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  • Published on: 7th September 2019
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Does the Turnbull governments pay anything more than lip-service to supporting innovation?

President Obama more articulately summarised the government role in innovation when he said “our free enterprise system is what drives innovation. But because it is not always profitable for companies to invest in basic research, throughout our history, our government has provided cutting-edge scientists and inventors with the support that they need”

Australia has a long history of innovation and appropriate government support, with no greater example of this than the CSIRO. However, linked with Australia’s love for an underdog, I believe a large swathe of Australia’s ingenuity and innovation is driven by life in a relatively harsh environment, to ensure our survival and advancement. In short Australians love a challenge. This makes me ponder if the resources boom, while hugely beneficial economically for Australia, has undermined the capability of the Australian Government to support innovation. When I consider the following statement - ‘the structure of the Australian economy has shifted over time away from agriculture and manufacturing towards services. Structural change has tended to occur in waves, driven by a range of factors including rising demand for services, the industrialisation of east Asia, economic reform and technical change. In recent years, the mining sector has also grown in importance, contributing to the expansion of the resource-rich states of Queensland and Western Australia relative to the south-eastern states. The mining boom has also led to an increase in the rate of structural change, particularly when measured in terms of nominal output and investment.’  The key point for me from such statements is that the government had to do very little to support the transition to an economy strongly underpinned by the resources sector. Rather they were caught up in the rush and rode the wave to prosperity. While an Ernst and Young article into the role of innovation in mining that notes that it is ‘clear to most observers that the mining industry lags other industries in transformational innovation ...’  this does not necessarily ring true for me in reference to the Australian mining sector – where due to demand a ‘dynamic and innovation-based mining equipment, technology and services (METS) sector’ emerged . The government had little role to play in the emergence of innovation in this sector, nor in subsequent innovations as businesses look to adjust to the downturn . However, this is probably a somewhat unique situation where the resources to fund innovation existed within the private sector. As Australia reaches the point of our next critical economic transition we cannot rely on the Australian private sector, primarily because the benefits and challenges of the information revolution are not contained within a single sector.

The government has shown glimmers of support for innovation, such as through the establishment of the International Mining for Development Centre (IM4DC). This initiative brought together universities, government, industry and community organisations as a platform for change and innovation and to promote Australian excellence internationally. Granted 2011 was probably a tad late in the game, and a short lifespan, until 2015, limited the potential impacts of the concept. But the final report of the IM4DC provides some useful insights on innovation for the government. ‘Recognising the long term nature of transformational outcomes, IM4DC provided knowledge, networks and analysis to empower the capacity of individuals, coalitions and organisations to influence the realisation of the higher changes. In a relatively short timeframe, the IM4DC program has laid a strong foundation for the realisation of inclusive economic growth and social development ...’ .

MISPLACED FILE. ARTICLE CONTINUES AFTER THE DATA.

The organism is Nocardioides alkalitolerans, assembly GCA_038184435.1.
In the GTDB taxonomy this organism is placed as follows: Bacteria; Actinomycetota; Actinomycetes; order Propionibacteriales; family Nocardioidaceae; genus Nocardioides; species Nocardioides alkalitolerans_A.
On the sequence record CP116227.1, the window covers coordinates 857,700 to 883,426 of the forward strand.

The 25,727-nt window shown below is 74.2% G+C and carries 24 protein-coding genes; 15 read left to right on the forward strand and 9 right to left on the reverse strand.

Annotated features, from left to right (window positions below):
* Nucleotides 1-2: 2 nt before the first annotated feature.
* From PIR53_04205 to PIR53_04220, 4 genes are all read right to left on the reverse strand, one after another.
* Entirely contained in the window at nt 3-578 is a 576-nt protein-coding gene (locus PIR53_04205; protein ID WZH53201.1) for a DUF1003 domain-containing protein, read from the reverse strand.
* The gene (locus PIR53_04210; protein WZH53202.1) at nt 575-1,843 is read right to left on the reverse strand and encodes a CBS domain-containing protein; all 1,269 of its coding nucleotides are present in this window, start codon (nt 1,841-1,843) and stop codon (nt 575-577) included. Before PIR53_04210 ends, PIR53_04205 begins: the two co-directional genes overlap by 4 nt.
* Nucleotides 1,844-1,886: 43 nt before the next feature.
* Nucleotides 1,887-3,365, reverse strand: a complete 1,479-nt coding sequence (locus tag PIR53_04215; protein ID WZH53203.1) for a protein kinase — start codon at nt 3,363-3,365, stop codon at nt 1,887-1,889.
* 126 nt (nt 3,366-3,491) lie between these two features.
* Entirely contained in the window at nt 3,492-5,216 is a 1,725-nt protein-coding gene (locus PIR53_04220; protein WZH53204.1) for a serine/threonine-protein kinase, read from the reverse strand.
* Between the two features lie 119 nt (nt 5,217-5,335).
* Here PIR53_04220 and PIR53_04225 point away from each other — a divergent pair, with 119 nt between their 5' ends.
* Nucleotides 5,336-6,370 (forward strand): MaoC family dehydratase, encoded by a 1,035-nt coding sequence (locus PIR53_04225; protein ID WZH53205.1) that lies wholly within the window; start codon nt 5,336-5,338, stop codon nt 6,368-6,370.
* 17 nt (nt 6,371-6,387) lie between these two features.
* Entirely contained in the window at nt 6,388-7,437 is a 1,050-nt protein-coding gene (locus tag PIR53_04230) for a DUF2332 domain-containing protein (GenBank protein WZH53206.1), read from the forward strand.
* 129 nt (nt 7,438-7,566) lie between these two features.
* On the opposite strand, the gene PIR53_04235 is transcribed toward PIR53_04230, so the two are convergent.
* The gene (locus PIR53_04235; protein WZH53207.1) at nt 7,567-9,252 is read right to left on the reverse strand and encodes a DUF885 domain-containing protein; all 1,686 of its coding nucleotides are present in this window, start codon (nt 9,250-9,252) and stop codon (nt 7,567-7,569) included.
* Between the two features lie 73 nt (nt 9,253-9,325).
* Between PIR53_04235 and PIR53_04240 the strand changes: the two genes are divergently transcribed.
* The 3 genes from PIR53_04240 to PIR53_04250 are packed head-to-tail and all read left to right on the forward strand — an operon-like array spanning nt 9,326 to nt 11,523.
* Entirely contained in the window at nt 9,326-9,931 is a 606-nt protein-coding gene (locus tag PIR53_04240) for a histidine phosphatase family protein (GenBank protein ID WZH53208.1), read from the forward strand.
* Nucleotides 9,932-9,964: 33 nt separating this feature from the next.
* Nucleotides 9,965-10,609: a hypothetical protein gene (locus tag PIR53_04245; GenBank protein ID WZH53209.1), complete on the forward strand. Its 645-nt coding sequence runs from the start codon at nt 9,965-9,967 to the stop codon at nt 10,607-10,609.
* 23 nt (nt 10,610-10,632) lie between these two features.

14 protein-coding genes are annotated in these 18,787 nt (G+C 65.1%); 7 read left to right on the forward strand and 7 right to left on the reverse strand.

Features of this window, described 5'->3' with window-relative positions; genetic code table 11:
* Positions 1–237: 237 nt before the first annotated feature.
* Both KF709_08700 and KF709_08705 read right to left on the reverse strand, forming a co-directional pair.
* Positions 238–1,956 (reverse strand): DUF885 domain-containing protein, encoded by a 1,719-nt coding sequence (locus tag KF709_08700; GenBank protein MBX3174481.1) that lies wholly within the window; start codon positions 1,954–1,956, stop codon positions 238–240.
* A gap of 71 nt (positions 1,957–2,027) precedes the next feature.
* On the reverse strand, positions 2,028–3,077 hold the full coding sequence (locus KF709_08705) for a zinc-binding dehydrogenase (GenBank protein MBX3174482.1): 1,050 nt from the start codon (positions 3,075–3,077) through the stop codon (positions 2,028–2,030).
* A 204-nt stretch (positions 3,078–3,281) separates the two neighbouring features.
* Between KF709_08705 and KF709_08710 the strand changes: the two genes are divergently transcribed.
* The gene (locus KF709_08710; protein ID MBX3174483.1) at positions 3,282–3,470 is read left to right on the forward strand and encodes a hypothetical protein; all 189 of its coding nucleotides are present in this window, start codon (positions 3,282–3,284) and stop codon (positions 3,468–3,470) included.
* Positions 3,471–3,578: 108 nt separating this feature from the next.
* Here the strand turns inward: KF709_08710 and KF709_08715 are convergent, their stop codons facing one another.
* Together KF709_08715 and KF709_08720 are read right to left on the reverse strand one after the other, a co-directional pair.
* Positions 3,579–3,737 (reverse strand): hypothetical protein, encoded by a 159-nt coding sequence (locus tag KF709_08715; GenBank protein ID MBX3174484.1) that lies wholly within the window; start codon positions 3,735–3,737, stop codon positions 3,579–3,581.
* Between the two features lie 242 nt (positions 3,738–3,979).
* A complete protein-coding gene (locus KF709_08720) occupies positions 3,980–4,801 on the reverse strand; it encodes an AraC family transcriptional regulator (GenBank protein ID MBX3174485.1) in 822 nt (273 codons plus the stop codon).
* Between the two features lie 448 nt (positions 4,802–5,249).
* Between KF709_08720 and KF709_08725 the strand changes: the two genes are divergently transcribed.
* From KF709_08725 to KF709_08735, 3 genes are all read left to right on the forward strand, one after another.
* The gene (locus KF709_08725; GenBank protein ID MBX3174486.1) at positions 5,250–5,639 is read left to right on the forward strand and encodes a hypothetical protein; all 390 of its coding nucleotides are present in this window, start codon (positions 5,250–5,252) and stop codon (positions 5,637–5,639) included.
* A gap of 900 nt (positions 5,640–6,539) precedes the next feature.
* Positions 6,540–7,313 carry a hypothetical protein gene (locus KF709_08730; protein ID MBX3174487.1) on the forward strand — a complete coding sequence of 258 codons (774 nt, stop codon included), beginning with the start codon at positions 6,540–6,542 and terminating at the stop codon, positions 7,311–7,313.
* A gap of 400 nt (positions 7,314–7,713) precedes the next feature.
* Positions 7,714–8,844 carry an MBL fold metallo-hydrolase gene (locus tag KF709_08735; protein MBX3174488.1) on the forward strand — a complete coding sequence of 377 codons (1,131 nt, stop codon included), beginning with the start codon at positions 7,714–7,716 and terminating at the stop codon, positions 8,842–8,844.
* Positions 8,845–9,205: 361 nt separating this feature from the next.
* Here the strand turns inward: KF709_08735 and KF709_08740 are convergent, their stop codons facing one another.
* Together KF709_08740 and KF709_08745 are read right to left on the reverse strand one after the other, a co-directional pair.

Unfortunately, while innovation is without question the current buzz word in Australian politics, true examples of the government fostering innovation are few and far between. As such I question whether there is a true commitment, or even an established position as to how the government can support the emergence of Australia as a leader in the information revolution. Much of the support for innovation touted by the government is, somewhat ironically, nothing new. Turnbull espoused a more positive mantra – avoiding the terminology of a budget emergency, but there seems to be little substance to this mantra. A number of key ‘innovation announcements’ have occurred, but these do not necessarily equate to a greater support for innovation.

As an example, the ‘additional’ $100 million in funding for the CSIRO announced under the $1.1 billion National Innovation and Science Agenda merely returns most of the $110 million that was cut from the CSIRO in the 2014 budget. A media article Australian Government investment in science reaches 30-year low  includes Fairfax media analysis showing that Science and Innovation spending has fallen to the lowest level in 30 years, falling to 2.2 per cent of total government expenditure; and to the lowest share of GDP in 25 years. The article claims that Australia ranks poorly amongst OECD nations in terms of Research and Development expenditure as a share of GDP. This is true as demonstrated by the below table from the OECD showing direct government funding of Business Expenditure on Research and Development as a percentage of GDP, where Australia ranked 30th in 2013.